STOCKHOLM (05/10/2000) - Intel Corp. announced today that it will replace PC motherboards designed around its 820 chip set due to a faulty component that may cause system failures and -- under extreme circumstances -- even data corruption.
The faulty component, a memory translator hub, translates signals from SDRAM (synchronous dynamic random access memory) to the 820 chip set. Since the defective component began shipping only in November last year, systems shipped before that time are unaffected by the problem, Intel said in a statement.
System noise resulting from the memory translator hub can cause PCs to intermittently reset, reboot and/or hang. Intel said it has also been able to cause data corruption under synthetic stress testing in its laboratories.
Intel did not give any estimates of how many systems may be affected by the replacement call.
Normally, Intel said, motherboards featuring the 820 chip set use a different memory based on Rambus Inc.'s speedy memory interface technology. Systems featuring RDRAM (Rambus DRAM) are not impacted since they don't use the defective memory translator hub, Intel said.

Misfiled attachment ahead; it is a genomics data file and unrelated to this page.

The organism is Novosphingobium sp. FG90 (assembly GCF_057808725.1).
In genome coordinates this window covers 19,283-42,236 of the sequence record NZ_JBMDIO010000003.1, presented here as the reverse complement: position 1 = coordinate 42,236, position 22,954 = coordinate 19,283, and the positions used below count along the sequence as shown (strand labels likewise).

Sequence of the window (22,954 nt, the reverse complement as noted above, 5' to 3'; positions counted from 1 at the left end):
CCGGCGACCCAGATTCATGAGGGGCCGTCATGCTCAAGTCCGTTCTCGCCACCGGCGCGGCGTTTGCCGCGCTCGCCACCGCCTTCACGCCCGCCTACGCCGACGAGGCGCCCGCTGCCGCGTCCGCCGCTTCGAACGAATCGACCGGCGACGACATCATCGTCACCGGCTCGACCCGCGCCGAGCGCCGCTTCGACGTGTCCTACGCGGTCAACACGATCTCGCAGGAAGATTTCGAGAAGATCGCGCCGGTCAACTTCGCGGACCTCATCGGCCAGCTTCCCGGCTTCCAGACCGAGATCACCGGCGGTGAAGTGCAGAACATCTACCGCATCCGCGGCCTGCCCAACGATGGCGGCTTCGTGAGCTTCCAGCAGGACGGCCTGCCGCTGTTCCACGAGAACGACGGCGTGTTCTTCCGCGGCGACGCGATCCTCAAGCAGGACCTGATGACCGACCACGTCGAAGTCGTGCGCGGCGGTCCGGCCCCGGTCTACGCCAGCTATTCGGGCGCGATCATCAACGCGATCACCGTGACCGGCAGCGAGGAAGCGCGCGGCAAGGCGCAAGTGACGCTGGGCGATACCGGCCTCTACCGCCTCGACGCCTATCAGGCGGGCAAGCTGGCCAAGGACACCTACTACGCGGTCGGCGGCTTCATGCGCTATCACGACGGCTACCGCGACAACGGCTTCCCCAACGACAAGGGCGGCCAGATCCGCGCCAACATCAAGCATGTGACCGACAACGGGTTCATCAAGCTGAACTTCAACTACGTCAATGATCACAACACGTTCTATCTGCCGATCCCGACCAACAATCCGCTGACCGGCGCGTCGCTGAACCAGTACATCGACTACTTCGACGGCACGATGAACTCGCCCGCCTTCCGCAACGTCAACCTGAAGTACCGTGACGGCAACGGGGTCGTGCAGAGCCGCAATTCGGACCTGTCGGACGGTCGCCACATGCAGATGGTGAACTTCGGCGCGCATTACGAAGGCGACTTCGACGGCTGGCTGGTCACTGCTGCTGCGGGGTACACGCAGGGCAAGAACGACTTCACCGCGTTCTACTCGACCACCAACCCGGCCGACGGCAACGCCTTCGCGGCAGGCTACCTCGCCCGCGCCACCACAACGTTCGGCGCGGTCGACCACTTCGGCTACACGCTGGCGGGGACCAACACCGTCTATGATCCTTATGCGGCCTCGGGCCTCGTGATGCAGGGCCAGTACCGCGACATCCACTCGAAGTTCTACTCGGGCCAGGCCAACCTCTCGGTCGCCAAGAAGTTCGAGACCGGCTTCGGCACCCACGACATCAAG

The replacement call comes after Intel in February admitted that there may be a problem with the memory hubs in some of its 820 and 840-based motherboards.
[See "Intel Has More Chip Set Woes," Feb. 25.]Intel said it is working with motherboard and PC makers as well as distribution channels to inform users of the problem and to offer a replacement motherboard.
Users that want to know if their system uses the faulty component can contact their computer maker for more information or download the MTH ID utility from Intel's Web site at http://www.intel.com/support/mth/.
Intel, in Santa Clara, California, can be reached at +1-408-987-8080, or via the Web at http://www.intel.com/.